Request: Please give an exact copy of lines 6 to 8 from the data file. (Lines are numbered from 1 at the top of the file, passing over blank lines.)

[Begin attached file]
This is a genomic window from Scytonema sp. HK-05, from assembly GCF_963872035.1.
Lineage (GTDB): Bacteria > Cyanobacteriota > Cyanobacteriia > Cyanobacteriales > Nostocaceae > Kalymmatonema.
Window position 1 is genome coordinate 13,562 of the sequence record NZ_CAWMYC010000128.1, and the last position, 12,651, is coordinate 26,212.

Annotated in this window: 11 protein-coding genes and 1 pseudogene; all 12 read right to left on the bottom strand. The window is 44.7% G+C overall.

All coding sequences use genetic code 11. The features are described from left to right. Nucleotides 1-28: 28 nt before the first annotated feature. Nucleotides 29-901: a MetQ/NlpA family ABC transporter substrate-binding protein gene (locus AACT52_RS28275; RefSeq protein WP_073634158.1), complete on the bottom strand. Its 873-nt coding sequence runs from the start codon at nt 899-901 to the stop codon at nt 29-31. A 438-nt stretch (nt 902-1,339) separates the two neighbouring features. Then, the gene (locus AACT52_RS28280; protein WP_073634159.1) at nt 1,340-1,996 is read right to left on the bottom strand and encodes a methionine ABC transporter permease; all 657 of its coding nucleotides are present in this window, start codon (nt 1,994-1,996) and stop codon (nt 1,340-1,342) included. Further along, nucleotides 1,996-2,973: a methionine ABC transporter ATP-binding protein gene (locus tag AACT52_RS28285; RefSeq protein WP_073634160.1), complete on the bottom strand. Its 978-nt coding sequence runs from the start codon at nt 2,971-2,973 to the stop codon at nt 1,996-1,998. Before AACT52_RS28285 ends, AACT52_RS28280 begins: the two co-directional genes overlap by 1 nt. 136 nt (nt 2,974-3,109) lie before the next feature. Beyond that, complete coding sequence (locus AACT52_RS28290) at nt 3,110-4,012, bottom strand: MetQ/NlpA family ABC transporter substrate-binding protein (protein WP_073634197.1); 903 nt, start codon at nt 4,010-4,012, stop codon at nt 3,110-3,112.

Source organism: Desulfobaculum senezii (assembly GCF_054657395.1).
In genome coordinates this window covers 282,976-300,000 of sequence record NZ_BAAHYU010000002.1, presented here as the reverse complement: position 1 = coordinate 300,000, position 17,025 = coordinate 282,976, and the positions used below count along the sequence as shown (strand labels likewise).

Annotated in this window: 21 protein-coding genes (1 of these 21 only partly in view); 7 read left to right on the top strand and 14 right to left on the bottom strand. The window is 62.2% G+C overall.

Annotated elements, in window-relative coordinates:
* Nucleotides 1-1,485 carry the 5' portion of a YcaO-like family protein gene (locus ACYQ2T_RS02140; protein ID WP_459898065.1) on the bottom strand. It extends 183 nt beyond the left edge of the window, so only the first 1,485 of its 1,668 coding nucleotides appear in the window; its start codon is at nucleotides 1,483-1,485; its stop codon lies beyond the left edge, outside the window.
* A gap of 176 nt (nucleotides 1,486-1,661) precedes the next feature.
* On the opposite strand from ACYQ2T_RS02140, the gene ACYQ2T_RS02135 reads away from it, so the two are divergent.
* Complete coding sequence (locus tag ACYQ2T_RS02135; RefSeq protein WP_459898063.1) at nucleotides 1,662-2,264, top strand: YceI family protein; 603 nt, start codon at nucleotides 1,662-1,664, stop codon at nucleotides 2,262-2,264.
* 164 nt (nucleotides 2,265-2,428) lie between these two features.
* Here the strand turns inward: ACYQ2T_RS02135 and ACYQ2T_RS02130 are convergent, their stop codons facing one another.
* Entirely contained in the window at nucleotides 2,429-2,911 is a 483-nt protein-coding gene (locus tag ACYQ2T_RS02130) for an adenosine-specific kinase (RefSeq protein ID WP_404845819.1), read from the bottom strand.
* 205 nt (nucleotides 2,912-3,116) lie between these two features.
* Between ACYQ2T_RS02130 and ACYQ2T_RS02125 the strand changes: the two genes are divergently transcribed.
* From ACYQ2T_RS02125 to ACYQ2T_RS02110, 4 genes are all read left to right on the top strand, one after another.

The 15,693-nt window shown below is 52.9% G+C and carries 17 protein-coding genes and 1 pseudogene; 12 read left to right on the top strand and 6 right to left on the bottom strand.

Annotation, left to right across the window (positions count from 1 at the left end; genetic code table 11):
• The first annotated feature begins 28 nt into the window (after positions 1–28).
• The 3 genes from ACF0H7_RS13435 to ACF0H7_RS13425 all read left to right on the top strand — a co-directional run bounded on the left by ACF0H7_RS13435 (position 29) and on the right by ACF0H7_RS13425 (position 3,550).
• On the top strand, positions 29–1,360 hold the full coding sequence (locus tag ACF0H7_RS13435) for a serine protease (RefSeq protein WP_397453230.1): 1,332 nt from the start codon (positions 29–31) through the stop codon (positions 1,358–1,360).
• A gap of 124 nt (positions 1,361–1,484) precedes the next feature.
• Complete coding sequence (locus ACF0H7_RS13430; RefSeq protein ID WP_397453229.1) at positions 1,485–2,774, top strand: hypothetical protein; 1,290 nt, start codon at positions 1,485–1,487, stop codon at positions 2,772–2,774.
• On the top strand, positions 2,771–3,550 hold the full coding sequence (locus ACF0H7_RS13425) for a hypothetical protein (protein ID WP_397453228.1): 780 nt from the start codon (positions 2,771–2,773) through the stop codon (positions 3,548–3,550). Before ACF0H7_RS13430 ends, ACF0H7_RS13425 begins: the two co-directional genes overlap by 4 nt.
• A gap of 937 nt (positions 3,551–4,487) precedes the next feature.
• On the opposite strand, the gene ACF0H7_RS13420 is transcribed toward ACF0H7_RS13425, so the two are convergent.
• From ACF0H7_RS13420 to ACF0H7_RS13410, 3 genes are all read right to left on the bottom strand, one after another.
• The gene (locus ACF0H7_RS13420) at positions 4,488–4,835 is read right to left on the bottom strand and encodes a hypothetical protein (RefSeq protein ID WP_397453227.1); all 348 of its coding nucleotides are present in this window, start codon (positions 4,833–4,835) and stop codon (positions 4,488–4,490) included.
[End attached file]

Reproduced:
Source organism: Desulfobaculum senezii (assembly GCF_054657395.1).
In genome coordinates this window covers 282,976-300,000 of sequence record NZ_BAAHYU010000002.1, presented here as the reverse complement: position 1 = coordinate 300,000, position 17,025 = coordinate 282,976, and the positions used below count along the sequence as shown (strand labels likewise).

Annotated in this window: 21 protein-coding genes (1 of these 21 only partly in view); 7 read left to right on the top strand and 14 right to left on the bottom strand. The window is 62.2% G+C overall.